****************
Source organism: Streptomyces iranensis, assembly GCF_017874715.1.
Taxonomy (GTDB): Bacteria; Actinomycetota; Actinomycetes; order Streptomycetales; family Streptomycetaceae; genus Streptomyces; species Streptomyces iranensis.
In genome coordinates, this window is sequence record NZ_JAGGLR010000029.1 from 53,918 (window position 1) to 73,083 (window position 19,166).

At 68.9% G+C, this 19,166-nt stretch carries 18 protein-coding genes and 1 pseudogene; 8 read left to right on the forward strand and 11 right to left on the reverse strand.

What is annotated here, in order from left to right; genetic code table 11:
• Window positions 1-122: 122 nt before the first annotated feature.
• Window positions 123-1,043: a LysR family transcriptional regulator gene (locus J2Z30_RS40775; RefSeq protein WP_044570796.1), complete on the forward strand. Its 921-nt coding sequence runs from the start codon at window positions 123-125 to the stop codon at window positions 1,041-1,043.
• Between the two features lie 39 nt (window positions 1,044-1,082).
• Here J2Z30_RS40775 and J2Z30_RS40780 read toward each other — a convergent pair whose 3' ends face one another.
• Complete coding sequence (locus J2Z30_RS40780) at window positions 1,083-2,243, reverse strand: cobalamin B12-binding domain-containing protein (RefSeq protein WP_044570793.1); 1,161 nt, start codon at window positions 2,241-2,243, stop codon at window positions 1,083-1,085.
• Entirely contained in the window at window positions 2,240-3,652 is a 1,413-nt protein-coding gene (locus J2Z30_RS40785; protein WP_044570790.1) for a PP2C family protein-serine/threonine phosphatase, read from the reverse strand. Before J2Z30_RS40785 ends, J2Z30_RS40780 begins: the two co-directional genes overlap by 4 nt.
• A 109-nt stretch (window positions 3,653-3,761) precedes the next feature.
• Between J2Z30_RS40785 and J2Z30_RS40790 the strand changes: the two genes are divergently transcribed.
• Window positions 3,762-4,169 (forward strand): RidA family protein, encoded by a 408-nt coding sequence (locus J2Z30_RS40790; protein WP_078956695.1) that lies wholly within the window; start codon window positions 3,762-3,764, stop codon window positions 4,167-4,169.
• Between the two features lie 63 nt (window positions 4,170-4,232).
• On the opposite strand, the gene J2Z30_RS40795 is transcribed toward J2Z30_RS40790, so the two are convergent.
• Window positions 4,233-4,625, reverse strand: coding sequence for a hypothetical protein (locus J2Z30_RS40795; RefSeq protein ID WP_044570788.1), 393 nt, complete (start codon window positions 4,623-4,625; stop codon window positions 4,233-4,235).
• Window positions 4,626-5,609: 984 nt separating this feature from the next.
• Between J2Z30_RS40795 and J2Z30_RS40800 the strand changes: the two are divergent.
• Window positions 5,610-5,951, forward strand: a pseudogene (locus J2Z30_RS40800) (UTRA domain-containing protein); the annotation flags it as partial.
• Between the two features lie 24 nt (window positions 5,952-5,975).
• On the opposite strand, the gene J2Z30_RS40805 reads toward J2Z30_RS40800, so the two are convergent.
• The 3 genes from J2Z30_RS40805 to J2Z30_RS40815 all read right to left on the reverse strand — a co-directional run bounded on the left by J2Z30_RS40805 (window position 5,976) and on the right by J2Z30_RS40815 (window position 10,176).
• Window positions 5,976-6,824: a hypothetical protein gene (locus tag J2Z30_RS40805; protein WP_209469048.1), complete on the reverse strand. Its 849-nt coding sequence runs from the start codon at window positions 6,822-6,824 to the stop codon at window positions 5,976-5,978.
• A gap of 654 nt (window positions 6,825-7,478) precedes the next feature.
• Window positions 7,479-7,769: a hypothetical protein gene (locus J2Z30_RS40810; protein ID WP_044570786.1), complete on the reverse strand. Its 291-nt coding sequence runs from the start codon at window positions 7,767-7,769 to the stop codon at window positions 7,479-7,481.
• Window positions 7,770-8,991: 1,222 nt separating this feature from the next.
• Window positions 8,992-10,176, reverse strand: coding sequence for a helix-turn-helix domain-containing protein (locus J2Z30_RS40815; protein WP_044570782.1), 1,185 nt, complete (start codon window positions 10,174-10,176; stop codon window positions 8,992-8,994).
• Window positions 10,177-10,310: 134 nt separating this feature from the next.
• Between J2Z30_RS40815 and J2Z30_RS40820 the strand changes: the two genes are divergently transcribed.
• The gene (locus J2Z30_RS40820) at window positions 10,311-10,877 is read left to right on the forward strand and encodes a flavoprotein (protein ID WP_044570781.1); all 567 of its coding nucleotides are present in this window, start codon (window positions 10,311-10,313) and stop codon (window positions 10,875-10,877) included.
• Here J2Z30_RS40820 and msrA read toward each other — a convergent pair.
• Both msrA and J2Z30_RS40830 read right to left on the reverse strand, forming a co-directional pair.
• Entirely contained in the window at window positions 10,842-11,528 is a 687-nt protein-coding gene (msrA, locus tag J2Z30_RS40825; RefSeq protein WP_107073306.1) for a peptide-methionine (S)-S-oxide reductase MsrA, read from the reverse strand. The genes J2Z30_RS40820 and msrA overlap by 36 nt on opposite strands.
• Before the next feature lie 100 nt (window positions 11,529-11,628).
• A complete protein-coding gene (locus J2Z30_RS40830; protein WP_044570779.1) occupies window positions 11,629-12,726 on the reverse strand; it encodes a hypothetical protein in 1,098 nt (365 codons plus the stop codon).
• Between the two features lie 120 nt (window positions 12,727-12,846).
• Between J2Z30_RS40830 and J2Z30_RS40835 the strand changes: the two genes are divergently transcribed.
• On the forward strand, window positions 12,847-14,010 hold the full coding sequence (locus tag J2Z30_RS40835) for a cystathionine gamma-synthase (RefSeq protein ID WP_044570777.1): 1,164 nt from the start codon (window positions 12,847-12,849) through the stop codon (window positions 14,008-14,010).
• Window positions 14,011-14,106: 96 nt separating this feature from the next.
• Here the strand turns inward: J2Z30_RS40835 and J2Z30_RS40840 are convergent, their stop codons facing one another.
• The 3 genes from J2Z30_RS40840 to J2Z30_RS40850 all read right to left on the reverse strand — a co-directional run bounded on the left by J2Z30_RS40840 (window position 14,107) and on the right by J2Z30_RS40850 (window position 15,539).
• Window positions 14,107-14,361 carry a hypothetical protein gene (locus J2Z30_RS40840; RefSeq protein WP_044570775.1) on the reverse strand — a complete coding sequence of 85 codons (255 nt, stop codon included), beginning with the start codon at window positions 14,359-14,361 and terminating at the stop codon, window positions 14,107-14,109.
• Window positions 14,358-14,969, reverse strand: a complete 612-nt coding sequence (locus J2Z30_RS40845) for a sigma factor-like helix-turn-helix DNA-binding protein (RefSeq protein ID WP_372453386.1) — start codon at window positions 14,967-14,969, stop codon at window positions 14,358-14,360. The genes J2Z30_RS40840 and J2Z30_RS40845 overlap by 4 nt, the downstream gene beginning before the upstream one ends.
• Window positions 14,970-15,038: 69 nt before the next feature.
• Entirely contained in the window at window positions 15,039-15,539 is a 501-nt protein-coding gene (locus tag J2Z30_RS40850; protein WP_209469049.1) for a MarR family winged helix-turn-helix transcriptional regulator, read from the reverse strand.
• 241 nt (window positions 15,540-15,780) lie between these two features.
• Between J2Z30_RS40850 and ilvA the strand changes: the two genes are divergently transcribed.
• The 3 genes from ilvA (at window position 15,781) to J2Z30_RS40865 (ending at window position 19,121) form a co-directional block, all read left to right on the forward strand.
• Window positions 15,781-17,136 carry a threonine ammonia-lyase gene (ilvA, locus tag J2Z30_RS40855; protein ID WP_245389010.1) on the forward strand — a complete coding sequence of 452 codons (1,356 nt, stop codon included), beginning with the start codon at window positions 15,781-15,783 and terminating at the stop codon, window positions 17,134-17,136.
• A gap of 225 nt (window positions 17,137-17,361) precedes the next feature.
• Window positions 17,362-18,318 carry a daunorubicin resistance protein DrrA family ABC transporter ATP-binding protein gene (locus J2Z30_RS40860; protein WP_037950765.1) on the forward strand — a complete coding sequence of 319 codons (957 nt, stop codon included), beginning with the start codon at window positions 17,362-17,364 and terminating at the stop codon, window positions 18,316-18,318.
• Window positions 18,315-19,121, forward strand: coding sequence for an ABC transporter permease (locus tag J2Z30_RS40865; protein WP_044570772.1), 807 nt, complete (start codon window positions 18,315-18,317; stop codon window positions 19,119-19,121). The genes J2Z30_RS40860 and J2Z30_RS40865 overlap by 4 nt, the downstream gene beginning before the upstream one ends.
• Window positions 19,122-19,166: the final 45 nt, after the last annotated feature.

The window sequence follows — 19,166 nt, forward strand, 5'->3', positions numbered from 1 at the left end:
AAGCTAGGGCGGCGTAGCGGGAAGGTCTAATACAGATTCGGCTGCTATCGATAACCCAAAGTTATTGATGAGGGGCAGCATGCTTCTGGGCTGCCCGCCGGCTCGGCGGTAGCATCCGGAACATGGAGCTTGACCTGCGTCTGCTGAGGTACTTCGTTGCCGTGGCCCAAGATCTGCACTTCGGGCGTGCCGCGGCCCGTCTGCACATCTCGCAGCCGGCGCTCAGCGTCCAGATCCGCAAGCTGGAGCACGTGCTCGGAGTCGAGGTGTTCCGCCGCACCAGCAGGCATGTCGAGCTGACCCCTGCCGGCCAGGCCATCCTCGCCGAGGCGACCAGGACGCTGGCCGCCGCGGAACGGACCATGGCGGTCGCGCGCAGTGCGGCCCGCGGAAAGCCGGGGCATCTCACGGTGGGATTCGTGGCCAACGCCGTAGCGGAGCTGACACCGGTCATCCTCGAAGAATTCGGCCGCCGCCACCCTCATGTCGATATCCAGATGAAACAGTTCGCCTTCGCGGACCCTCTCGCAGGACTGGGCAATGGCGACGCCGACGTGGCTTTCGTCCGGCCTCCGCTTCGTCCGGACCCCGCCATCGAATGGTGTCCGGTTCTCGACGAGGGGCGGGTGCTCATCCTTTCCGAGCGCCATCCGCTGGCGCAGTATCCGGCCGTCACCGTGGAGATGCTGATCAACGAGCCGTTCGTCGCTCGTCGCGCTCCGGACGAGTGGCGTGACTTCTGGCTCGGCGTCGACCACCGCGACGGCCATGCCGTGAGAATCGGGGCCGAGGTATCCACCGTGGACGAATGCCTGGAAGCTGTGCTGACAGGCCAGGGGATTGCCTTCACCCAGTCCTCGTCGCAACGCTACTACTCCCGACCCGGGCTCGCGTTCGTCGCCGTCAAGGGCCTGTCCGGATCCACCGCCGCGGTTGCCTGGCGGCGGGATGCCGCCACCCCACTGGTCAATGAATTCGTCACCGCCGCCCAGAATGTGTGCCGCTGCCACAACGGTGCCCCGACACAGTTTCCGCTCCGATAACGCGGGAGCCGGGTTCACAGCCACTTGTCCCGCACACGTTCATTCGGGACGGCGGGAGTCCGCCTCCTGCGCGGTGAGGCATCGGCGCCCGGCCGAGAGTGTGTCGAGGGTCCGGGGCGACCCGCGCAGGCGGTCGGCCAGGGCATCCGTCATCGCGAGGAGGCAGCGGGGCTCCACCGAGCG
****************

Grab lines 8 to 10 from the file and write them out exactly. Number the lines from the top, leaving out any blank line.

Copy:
• Between the two features lie 39 nt (window positions 1,044-1,082).
• Here J2Z30_RS40775 and J2Z30_RS40780 read toward each other — a convergent pair whose 3' ends face one another.
• Complete coding sequence (locus J2Z30_RS40780) at window positions 1,083-2,243, reverse strand: cobalamin B12-binding domain-containing protein (RefSeq protein WP_044570793.1); 1,161 nt, start codon at window positions 2,241-2,243, stop codon at window positions 1,083-1,085.